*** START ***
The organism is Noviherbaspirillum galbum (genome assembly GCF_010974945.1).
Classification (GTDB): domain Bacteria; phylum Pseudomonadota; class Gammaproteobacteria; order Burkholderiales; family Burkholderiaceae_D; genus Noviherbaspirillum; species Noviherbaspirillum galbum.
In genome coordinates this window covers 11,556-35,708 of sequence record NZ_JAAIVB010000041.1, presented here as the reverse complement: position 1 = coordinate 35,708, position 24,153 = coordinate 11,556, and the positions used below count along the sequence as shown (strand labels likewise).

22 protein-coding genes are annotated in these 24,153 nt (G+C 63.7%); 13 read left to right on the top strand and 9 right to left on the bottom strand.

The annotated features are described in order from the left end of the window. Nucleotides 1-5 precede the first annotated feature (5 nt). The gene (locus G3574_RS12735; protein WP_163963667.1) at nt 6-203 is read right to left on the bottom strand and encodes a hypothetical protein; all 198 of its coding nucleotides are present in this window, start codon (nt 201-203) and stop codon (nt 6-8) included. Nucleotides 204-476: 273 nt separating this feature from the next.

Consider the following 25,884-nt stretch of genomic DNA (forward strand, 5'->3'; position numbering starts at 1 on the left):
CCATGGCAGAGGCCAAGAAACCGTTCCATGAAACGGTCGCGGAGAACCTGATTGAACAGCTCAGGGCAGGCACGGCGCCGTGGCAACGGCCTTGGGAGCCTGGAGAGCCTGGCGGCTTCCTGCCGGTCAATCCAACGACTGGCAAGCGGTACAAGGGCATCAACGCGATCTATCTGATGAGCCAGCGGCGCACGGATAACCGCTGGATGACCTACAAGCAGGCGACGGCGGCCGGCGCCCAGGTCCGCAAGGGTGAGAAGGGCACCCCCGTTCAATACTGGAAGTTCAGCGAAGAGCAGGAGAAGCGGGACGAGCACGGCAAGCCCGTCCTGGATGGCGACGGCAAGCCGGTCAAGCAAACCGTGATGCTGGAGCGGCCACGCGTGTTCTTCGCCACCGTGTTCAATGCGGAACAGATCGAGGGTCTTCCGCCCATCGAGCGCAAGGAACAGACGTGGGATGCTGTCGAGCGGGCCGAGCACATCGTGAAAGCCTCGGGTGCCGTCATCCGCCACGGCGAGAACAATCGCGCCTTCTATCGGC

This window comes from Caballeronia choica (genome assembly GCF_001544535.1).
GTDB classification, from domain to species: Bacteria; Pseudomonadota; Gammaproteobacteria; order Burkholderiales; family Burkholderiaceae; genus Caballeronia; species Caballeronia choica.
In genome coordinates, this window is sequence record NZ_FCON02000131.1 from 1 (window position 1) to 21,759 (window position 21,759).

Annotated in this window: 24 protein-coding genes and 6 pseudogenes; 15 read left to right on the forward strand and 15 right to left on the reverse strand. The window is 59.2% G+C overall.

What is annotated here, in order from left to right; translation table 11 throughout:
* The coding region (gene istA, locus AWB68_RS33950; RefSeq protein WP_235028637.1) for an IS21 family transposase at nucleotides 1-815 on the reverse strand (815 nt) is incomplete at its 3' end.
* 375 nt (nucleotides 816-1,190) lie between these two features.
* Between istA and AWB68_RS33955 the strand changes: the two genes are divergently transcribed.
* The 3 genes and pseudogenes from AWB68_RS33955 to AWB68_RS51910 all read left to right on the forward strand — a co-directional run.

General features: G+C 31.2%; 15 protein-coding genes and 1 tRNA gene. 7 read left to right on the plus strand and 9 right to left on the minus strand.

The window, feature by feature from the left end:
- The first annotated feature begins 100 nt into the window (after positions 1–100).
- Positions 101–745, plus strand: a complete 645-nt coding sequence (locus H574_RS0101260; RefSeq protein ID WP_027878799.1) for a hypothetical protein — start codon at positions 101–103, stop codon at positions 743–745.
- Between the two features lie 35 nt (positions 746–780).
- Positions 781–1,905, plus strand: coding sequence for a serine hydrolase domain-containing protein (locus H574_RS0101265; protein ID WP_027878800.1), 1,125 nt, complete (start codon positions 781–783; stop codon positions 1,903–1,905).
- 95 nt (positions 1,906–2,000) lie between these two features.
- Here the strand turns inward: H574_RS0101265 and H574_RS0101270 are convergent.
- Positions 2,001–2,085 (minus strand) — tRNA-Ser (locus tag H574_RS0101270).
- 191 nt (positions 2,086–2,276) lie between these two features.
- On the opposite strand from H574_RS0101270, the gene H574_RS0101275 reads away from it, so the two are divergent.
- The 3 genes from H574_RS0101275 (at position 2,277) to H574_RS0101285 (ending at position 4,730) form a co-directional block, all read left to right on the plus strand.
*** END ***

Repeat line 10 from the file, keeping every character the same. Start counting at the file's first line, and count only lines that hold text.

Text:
In genome coordinates, this window is sequence record NZ_FCON02000131.1 from 1 (window position 1) to 21,759 (window position 21,759).